I asked Paul some questions about what happened leading up to the abuse.
He said it had started with a relationship that went sour. He was hurt by a woman he loved deeply, but who ultimately left him. He felt alone and unloved. Then the nightmares started. In the nightmares, HE was the one suffering the abuse, although to his recollection, he never endured such treatment as a child in real life. Unlike some abusers, he had no known history of being abused himself. In these nightmares, he was stripped bare, beaten, and then comforted by an “angel” who held him, naked and bleeding, and made him feel the only real moment of love and comfort he could identify since he was a child. The dreams would change every so often. Sometimes it was not an angel but a ghostly male figure. Sometimes the beatings in the dream were severe, sometimes very light, “almost playful,” he confessed. But over time, the dreams intensified to the point where he would routinely awaken in the night, perspiring and sobbing, yet sexually aroused. He knew something was wrong. Very wrong.
After awhile of this, he went to speak to his priest. A lifelong Catholic, Paul had believed that his hope for psychological rescue would most likely come from the church, from spiritual absolution. He told the priest, and later me, that he felt that his only option to be involved in a loving relationship was to be the comforter of a naked and scared child. Even if that meant creating the conditions himself. To relive the experience of the dream, he felt the need to recreate it in any way he could. Twisted, yet logical. So, he confessed. What he expected and had prepared for from the priest was judgment, dissuasion, warnings, and maybe some help. According to Paul, the priest simply heard his confession and then matter-of-factly suggested he see a therapist. He did.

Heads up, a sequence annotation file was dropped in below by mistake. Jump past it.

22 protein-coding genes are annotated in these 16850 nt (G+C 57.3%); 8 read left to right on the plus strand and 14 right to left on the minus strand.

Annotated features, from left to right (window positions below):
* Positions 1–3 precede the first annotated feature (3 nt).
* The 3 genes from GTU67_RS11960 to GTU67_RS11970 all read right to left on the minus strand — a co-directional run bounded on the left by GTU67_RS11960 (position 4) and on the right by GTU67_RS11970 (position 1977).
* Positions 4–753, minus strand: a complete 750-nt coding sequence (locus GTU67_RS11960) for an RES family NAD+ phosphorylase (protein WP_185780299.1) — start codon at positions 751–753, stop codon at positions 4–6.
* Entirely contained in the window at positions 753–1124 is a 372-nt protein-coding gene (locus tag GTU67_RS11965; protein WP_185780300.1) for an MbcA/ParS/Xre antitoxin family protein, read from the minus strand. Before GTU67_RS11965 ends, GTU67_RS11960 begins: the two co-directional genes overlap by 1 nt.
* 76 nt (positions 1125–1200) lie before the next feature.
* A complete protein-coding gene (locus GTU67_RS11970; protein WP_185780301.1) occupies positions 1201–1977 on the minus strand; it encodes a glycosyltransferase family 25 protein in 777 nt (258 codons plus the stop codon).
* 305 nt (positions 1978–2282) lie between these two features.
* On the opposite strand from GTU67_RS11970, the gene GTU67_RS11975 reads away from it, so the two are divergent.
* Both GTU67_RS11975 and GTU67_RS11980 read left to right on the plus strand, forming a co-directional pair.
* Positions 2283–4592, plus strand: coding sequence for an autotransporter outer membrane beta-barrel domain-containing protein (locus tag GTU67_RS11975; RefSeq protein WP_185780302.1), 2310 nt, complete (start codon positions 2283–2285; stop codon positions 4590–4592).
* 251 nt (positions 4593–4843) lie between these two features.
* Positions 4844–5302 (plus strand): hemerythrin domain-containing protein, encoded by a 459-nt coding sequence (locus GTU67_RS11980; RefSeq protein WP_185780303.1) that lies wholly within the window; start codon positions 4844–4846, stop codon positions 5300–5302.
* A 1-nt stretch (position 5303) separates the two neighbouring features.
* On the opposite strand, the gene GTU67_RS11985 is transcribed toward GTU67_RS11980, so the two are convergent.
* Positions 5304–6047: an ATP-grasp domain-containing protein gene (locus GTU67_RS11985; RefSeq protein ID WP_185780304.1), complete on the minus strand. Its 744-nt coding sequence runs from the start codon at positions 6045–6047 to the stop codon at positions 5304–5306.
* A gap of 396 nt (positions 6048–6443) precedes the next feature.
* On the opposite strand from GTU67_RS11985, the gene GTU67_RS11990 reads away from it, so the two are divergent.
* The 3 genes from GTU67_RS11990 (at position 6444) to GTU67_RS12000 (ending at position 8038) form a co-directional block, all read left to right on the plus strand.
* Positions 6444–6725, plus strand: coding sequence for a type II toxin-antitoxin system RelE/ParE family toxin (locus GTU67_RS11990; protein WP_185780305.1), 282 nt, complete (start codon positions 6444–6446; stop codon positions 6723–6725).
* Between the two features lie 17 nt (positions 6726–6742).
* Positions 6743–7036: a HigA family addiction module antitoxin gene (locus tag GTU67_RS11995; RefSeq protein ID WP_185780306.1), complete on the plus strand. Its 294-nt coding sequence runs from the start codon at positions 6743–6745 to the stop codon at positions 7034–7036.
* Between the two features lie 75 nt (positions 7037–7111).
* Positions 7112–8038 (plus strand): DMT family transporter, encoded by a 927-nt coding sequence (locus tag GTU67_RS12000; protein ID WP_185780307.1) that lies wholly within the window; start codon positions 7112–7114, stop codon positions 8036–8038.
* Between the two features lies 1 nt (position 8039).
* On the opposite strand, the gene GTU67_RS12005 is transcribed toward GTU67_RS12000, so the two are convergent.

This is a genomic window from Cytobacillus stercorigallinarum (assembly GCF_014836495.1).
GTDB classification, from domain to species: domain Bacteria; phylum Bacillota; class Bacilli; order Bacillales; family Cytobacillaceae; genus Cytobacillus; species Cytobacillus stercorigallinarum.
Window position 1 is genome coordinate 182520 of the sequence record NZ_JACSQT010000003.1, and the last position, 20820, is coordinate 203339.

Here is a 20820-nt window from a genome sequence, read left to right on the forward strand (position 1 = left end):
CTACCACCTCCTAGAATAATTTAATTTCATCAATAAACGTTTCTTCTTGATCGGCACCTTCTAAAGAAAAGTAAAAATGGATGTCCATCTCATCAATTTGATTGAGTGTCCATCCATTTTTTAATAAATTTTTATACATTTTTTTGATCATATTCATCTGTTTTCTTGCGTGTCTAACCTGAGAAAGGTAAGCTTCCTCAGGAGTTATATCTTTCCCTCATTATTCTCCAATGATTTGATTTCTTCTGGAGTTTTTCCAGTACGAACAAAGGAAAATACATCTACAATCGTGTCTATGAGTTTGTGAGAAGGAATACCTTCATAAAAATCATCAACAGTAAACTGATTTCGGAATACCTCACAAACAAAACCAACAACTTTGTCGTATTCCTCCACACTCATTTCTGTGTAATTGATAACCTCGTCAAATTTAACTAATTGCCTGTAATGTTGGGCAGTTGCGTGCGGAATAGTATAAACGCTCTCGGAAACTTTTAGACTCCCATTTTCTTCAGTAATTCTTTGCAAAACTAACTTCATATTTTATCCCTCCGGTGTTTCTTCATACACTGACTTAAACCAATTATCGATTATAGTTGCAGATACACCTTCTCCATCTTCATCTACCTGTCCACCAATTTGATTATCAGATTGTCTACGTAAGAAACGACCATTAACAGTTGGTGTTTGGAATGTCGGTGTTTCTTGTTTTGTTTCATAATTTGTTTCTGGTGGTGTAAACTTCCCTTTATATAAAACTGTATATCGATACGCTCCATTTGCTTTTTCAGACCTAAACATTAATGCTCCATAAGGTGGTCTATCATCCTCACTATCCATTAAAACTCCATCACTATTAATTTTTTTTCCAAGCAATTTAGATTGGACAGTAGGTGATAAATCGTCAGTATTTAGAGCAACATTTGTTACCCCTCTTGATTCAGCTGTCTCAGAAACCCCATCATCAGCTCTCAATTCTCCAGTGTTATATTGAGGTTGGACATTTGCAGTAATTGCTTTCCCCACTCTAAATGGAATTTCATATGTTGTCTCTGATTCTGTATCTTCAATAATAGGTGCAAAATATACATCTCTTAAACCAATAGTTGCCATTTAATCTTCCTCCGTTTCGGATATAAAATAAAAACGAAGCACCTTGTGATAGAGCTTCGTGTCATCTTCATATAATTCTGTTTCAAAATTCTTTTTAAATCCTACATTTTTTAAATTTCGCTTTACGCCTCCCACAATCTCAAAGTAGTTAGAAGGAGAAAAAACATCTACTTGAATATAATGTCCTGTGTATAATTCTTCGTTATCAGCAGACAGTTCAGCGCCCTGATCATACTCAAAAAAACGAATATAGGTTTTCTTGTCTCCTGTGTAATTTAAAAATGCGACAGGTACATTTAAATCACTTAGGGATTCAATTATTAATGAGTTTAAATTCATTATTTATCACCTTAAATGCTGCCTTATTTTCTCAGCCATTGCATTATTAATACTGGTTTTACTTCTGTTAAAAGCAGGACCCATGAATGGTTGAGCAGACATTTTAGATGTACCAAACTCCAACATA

The therapist simply listened, prescribed a sleeping pill, and blithely invited him back in two weeks. The second therapist prescribed an antidepressant within 15 minutes of the session. The third tried hypnosis. And so on. After a year, Paul felt no better and believed he was losing a battle with his internal urges.
So one autumn evening, Paul finally acted out his nightmare. He physically abused a little girl in his car while driving her home after his daughter had babysat her earlier. He hit her in the face with the back of his hand and choked her, then tried to comfort her while sexually abusing her. He told the crying girl’s mother she had fallen down some stairs at Paul’s house, and that he was very sorry.
I won’t burden you with more details of the abuse itself, although Paul did share them. What occurred to me, as I was listening to him talk, was that somewhere out there was a now-grown woman who was likely talking to some other coach or mental health professional like me, just like Paul was, and likely taking medications similar to those Paul was taking, and was struggling to free herself from the emotional and mental haunting that Paul was enduring. Paul was obviously ordered to stay away from the victim. But through others, he had learned that she was “doing fine,” in so far as she was married, working, and had children of her own. She had even bravely spoken to a victim’s group, encouraging those who had suffered like she had.
She had, I hoped, found a way to make some sort of peace, and perhaps found a way to “live above the experience.” Paul was the perpetrator, yes. He had victimized an innocent child. But make no mistake – child abuse has more than one victim, even if that victim is someone we instinctively detest.
Paul had opened himself up to me. He had been honest. He admitted his role in the abuse, described it, and the consequences (his jail time, humiliation, employment challenges, excommunication, etc.), his frustration at his inability to move on (he thought his jail time would somehow free him from the pain and guilt – as anyone who works with this population post-release could have told you, it didn’t), and his desire to move forward somehow. It was the first time he had discussed it in any detail since his incarceration, and it was not easy for him. “The thing is,” he said, “I’m not sure I deserve to heal.” At that moment in time, I wasn’t sure either.